By Stephen Thom
A man burst out of the saloon back door, laughing and staggering, and splashed through puddles towards the outhouse. Emmett kept low, hugging the corral fence, and crawled towards the bunkhouse. Soft lights gleamed from the row of shacks behind it. Rain drilled. His head was throbbing. He reached the steps and walked up as quietly as he could, grasping the rails. The door flapped, and he ducked in.
It was dark. Abigail was gone. He flailed around. The backpack was gone.
He dropped to his knees and palmed about beneath the beds. He pulled the gunbelt out. The Colt was gone.
His hands shook, and he sat kneeling for a moment. His senses were sluggish, and he felt his stomach turning again. He hacked up yellow bile; as he slumped to his side, his hands slicked through pools of black fluid. There was a sharp burst of pain on contact. His palms were burning.
He felt the click. He knew. He should have been more aware. Panic swelled. He struggled up and ran to the wash stand. He rinsed his hands in the basin. They were red and blistered. Steam rose from them. He shook them dry, hunkered down, and slid out the bunkhouse door.
Vapour sifted from his lips. The yard was quiet and still. Horses stepped and nickered. He kept low and raced across the grass, aiming for a wide circle. He almost toppled over as he ran, and clattered against the saloon wall. His thoughts were muggy and confused. Little coloured dots flickered across his vision. He leaned wheezing against the wall. Visions of Abigail flashed through his mind: bound, held captive, hurt, and worse.
There was no-one outside. He had to go back in. He had to get help.
He steeled himself and edged round to the back door. He opened it a crack, and went into the corridor. There was no music now, and only faint noise. He swayed and crossed the dark corridor as if walking through a dream.
There was a heavy crashing sound, and a rustling murmur. He dropped down to his hands and knees and crawled into the bar. He pressed up against the end of the counter, and peered round.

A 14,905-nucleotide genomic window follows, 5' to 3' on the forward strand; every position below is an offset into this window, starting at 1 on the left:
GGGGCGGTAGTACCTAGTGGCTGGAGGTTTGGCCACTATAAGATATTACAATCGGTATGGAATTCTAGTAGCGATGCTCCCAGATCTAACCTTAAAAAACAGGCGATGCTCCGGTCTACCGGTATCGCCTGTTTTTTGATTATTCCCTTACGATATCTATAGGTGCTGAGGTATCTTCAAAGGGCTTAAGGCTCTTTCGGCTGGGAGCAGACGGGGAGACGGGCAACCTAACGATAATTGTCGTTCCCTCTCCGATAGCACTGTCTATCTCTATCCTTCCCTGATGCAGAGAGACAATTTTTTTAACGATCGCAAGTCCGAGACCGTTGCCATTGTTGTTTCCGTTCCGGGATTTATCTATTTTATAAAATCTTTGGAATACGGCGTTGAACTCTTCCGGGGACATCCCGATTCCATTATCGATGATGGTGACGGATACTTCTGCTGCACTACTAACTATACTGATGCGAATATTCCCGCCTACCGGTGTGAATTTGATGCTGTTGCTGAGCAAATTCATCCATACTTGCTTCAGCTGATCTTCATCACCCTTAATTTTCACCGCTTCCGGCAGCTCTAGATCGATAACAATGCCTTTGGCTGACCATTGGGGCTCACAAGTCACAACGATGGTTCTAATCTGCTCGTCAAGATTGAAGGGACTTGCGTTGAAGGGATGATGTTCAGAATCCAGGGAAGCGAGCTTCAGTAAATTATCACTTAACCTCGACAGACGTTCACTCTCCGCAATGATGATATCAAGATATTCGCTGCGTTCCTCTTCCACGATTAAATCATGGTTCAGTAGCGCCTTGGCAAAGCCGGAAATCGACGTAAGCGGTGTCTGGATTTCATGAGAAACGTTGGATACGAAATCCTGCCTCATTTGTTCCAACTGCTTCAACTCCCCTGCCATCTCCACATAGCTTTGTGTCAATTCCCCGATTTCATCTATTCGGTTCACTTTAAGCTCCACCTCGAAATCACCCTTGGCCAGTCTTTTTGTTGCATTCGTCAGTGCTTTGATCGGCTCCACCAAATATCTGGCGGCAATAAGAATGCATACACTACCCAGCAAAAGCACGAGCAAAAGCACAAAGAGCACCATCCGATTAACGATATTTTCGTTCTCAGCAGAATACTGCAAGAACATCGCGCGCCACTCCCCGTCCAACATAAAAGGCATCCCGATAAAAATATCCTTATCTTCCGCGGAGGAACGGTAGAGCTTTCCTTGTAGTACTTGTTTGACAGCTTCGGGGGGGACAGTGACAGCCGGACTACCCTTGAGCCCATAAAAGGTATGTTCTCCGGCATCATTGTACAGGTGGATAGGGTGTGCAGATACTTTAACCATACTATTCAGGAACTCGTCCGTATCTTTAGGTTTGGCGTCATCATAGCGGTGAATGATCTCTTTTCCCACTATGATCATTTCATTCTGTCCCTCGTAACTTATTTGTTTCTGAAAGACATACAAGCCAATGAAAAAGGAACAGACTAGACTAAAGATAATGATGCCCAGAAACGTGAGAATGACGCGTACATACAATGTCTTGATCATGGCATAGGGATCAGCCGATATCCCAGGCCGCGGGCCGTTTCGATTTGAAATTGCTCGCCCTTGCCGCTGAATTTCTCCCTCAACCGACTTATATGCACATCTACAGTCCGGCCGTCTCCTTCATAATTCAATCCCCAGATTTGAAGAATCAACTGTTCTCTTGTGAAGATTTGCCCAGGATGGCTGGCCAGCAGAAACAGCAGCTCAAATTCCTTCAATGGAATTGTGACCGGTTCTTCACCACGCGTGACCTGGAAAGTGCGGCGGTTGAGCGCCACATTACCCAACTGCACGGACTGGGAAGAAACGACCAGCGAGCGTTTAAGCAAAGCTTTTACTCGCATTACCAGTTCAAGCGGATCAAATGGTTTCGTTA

Patten was lying on the floor by the pool table. Jack knife handles protruded from his eyes. Another man's body lay close by in a pool of blood. His head was some distance away, over by the card table. The pianist was sitting stock still on the stage.
There was a wide circle of men and women around the pool table. Within it stalked a large man in a duster coat and a felt crown hat. Emmett felt a wave of nausea. His throat burned with the aftertaste of vomit and whisky. He saw the man turn, and he saw the face wrapped in cloth. In the flutter of the oil lamps it looked as if some demonic ritual was taking place.
Emmett moved backwards and squeezed his eyes shut. A hideous screeching cut through the bar. The piano's fallboard collapsed over the keys, and the pianist jumped in his seat.
Sweat pooled in Emmett's armpits. He crawled forward and saw the cloth-faced man lurch towards the stage. He was holding a large bowie knife, and his right leg dragged as he walked. The shuffling creak-and-drag was intolerable. The pianist stood and pressed himself against the wall.
Emmett heard a scraping noise above him, and glanced up. The canvas roof was soaking and arcuated beneath the downpour. A man stepped out of the circle of onlookers with his pistol raised, and Emmett saw his right ear explode. A cloth-faced man standing beneath the moose's head swung a smoking buffalo rifle round to the group as the man dropped to the floor. Several of the men and women raised their hands.